In a cartoon on the cover of the latest issue of the New Yorker, a turbaned Barack Obama fist-bumps his wife Michelle, who sports an AK-47. They are standing in the Oval Office, where a portrait of Osama bin Laden hangs on the wall and an American flag burns in the fireplace.
David Remnick, the New Yorker’s editor, explained that they had only intended to lampoon “right-wing” attacks on Obama: “Our cover…combines a number of fantastical images about the Obamas and shows them for the obvious distortions they are. The burning flag, the nationalist-radical and Islamic outfits, the fist-bump, the portrait on the wall — all of them echo one attack or another. Satire is part of what we do, and it is meant to bring things out into the open, to hold up a mirror to the absurd. And that’s the spirit of this cover.”
Obama spokesman Bill Burton, however, was not amused. "The New Yorker may think," he fumed, “as one of their staff explained to us, that their cover is a satirical lampoon of the caricature Sen. Obama’s right-wing critics have tried to create. But most readers will see it as tasteless and offensive. And we agree.”
To see a political cartoon being denounced these days should make everyone uneasy. There are indeed plenty of political cartoons that are truly tasteless and offensive, but today international Islamic organizations are making concerted efforts to compel Western countries to limit free speech in the wake of the Danish cartoons of Muhammad that were published in late 2005.
Ekmeleddin Ihsanoglu, Secretary General of the 57-government Organization of the Islamic Conference, declared recently that “confronting the Danish cartoons and the Dutch film ‘Fitna,’” which showed Muslims acting on violent passages in the Qur’an, “we sent a clear message to the West regarding the red lines that should not be crossed.” He said that Western countries had “started to look seriously into the question of freedom of expression from the perspective of its inherent responsibility, which should not be overlooked.” In other words, they were moving to restrict freedom of speech. Whether or not Ihsanoglu’s confidence that the West will soon outlaw criticism of Islam such as is implied by the Danish cartoons is warranted, it would have been wiser for the Obama camp to have laughed off this New Yorker cartoon.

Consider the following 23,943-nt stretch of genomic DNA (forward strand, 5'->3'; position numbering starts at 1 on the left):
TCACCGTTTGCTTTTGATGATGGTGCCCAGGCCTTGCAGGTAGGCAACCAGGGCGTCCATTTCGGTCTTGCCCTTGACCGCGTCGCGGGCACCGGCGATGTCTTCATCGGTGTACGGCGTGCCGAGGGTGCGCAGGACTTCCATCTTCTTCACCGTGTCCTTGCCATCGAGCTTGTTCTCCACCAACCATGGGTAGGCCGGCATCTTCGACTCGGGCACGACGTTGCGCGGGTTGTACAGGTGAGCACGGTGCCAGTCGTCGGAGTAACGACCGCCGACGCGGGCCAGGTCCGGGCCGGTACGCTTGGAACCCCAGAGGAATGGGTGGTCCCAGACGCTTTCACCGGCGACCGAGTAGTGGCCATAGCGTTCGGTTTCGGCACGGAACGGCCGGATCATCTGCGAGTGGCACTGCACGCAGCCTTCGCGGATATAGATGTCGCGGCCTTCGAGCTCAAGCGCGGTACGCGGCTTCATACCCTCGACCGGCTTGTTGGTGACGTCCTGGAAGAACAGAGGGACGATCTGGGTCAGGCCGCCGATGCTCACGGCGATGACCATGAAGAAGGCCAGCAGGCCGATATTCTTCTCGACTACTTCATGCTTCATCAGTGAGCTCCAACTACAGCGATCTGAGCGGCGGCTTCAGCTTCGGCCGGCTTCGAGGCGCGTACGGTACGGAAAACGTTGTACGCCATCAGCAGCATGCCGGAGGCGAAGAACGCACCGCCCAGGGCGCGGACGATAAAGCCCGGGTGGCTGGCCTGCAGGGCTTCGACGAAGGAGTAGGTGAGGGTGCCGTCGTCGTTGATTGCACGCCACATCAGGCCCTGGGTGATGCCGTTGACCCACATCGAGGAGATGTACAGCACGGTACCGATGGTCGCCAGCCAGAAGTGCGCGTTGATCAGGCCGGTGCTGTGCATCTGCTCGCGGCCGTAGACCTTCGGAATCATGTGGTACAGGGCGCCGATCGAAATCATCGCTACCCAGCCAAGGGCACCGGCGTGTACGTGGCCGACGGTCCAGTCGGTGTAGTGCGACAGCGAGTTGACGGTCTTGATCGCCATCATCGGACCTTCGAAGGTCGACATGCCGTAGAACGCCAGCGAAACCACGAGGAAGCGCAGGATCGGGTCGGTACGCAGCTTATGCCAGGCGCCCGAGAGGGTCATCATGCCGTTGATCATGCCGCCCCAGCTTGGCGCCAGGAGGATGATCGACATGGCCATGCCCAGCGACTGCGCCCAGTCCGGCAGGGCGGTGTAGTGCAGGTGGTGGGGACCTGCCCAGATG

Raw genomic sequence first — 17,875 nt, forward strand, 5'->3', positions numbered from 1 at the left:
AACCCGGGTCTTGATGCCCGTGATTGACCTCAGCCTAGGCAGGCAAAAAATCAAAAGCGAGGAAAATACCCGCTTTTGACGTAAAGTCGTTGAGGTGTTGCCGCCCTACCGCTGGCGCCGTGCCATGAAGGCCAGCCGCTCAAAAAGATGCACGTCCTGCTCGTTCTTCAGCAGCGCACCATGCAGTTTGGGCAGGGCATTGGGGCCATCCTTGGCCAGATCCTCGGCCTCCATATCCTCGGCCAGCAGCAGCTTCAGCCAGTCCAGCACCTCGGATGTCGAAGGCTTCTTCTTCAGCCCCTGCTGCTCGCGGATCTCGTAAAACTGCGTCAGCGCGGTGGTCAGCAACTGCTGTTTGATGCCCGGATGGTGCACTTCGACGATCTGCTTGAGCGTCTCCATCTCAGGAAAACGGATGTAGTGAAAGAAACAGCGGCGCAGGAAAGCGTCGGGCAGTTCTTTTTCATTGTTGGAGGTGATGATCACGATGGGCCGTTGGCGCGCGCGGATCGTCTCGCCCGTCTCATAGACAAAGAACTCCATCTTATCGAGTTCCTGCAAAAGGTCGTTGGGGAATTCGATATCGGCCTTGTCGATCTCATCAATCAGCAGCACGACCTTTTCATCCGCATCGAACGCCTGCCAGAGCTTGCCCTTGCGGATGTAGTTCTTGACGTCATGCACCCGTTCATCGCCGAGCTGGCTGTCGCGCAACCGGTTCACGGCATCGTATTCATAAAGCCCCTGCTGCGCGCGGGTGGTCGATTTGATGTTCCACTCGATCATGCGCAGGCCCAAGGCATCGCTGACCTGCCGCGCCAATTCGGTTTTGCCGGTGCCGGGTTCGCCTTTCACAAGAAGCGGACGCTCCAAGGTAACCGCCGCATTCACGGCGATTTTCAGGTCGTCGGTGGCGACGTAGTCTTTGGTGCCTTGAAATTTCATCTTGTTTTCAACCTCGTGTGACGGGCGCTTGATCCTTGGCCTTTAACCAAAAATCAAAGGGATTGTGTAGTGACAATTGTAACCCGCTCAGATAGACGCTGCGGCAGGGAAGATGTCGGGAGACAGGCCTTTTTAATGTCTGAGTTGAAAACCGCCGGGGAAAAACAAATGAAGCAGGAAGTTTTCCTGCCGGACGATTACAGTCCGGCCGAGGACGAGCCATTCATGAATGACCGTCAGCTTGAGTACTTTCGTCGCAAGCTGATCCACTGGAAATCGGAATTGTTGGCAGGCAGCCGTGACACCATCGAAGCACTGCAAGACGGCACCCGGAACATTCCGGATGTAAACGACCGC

What’s more, one would think Obama’s camp would have welcomed “a satirical lampoon of the caricature Sen. Obama’s right-wing critics have tried to create.” Does Bill Burton think that this is how the New Yorker, of all publications, actually views Obama? That seems beyond the realm of possibility. So the only thing that reasonably explains his dudgeon over what is nothing more than a funny satirical cartoon is that he is afraid that a good number of Americans actually view Obama this way.
This is in line with the Obama camp’s general defensiveness over the issue of Obama’s Muslim ties. Obama has been going to some lengths to make sure nobody thinks he’s a Muslim. Nor has he been making any particular effort to add, “Not that there’s anything wrong with that” – in fact, his denial of the claim that he ever practiced Islam is included on his “Fight the Smears” website, implying that to say that someone is a Muslim is to smear him.
And then there was the incident in the primary season where a couple of women wearing Muslim head scarves were shuffled out of camera range.
Muslim groups have noticed, and are unhappy. Junaid M. Afeef, director of public and government Affairs at the Council of Islamic Organizations of Greater Chicago, wrote last week in the Wall Street Journal: “Many Muslim voters love Barack Obama. They love him even if he doesn’t seem to love them back.” Afeef complains that Obama “vociferously denies being a Muslim as if it were a slur.”
In the same vein, Altaf Ali, executive director of the South Florida chapter of the Council on American-Islamic Relations (an organization that the Justice Department has designated an unindicted co-conspirator in a Hamas terror funding case), noted that Obama had visited churches and synagogues, but no mosques – and called upon him to correct this omission. “Since 9/11,” complained Ali, “our community has been portrayed as inherently evil, and what Obama is doing is adding to the negative stereotype. His message is about change, and he has to appeal to every minority group.”
Still, it is unlikely that Muslim voters are going to throw in their lot in any significant numbers with McCain, and so Obama’s keeping them at arm’s length is evidence of his canny political calculation. He seems to be tacitly aware that people are suspicious of the violent and supremacist elements of Islam, although he has never spoken about them. Apparently he is altogether willing to throw a billion Muslims under the bus along with so many of his former friends and associates – at least until after the election.
Meanwhile, of much greater concern is the likelihood that a naïve and overconfident President Obama makes good on his promise to sit down and chat with the likes of Iran’s Ahmadinejad, and ends up becoming the latest national leader to learn the perils of appeasement. That prospect is more tasteless and offensive than any political cartoon.